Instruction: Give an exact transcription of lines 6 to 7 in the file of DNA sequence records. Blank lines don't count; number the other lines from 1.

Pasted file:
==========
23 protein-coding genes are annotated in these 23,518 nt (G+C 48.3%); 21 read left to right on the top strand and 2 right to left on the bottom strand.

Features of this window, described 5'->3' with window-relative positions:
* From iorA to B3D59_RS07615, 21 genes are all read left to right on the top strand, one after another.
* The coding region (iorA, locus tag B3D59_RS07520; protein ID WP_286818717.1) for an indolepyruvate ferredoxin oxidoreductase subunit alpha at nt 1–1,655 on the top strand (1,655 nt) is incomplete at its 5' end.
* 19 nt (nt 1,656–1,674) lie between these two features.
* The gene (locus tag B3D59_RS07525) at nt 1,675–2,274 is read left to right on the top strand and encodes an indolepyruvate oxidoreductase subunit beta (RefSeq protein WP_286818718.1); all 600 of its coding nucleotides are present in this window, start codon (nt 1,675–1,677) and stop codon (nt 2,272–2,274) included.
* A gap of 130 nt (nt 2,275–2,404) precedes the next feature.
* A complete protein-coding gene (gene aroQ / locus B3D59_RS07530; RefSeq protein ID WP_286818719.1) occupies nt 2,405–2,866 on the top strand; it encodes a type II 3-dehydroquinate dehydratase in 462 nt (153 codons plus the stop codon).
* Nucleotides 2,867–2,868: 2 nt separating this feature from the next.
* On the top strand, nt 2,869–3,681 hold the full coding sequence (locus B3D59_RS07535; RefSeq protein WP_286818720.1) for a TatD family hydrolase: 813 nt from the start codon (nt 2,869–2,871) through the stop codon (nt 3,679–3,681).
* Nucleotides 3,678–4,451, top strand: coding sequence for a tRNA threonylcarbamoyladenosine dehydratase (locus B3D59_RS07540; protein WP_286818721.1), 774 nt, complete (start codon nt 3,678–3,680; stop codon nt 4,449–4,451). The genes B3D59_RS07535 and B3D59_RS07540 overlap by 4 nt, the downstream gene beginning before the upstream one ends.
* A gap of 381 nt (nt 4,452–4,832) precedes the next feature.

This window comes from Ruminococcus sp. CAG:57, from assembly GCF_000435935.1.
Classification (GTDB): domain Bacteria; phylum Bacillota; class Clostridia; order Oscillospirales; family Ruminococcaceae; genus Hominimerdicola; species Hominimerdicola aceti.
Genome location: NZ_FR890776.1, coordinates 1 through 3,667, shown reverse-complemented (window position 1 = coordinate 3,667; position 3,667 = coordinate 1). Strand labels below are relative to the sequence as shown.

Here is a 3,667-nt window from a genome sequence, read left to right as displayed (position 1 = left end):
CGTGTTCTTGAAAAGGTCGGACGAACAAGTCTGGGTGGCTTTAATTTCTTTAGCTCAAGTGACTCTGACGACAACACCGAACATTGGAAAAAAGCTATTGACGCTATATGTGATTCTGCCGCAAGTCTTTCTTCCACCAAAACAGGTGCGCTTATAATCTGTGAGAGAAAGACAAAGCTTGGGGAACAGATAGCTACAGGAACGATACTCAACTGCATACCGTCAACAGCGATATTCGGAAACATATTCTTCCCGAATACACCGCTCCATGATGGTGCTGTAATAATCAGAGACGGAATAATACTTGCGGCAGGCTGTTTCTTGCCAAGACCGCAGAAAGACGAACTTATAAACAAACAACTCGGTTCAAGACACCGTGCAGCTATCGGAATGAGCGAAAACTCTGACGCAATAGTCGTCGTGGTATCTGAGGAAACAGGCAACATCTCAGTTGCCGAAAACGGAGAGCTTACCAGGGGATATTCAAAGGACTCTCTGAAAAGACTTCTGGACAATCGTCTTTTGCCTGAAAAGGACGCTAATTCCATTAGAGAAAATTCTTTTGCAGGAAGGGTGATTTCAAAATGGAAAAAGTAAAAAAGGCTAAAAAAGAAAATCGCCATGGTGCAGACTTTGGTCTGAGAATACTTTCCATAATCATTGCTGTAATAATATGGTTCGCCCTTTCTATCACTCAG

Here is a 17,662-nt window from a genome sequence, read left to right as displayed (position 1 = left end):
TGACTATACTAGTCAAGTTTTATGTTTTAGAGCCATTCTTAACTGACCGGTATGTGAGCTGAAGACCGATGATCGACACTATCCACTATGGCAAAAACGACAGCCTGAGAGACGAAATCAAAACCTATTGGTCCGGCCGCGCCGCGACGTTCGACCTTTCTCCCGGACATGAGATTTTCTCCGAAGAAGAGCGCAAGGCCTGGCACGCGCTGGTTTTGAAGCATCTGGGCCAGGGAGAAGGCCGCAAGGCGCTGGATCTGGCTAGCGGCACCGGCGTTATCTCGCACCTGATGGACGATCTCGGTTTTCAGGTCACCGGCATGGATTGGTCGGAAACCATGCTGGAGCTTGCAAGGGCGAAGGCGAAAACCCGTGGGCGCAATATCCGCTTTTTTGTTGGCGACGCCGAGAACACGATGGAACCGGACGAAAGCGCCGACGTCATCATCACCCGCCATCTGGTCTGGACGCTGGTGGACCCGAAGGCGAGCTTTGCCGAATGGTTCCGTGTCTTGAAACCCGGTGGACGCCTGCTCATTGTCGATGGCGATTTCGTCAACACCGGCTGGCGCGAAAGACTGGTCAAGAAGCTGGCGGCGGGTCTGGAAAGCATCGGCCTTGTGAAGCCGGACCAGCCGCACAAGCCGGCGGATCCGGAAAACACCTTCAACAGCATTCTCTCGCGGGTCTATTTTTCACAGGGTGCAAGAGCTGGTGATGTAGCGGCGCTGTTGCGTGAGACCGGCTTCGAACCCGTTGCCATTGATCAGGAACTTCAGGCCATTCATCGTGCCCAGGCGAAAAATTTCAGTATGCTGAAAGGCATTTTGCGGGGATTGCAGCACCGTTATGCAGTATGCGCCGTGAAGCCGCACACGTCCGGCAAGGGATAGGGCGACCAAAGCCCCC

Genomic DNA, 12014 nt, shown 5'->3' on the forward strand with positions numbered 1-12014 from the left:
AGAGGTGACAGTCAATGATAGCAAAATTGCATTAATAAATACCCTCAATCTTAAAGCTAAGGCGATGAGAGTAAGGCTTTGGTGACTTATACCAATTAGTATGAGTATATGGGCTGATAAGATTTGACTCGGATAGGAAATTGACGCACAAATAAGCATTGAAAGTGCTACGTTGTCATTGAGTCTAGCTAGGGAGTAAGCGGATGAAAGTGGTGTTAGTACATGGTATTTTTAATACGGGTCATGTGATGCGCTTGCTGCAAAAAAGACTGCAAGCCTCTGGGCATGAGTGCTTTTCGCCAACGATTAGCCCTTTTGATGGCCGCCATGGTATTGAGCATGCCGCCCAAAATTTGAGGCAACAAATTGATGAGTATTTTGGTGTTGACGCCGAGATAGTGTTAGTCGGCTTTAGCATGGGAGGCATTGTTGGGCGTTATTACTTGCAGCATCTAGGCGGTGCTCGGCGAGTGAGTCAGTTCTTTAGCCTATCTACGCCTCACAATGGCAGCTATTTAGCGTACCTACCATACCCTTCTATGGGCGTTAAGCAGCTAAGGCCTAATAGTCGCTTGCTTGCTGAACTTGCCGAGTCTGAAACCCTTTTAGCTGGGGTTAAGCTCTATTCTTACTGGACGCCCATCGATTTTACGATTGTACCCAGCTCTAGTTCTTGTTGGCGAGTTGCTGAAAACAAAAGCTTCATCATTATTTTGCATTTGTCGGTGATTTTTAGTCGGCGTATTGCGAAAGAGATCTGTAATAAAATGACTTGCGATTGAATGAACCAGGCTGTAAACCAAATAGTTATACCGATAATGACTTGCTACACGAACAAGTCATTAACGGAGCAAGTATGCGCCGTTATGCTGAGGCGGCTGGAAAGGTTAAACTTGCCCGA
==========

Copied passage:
* The gene (locus tag B3D59_RS07525) at nt 1,675–2,274 is read left to right on the top strand and encodes an indolepyruvate oxidoreductase subunit beta (RefSeq protein WP_286818718.1); all 600 of its coding nucleotides are present in this window, start codon (nt 1,675–1,677) and stop codon (nt 2,272–2,274) included.
* A gap of 130 nt (nt 2,275–2,404) precedes the next feature.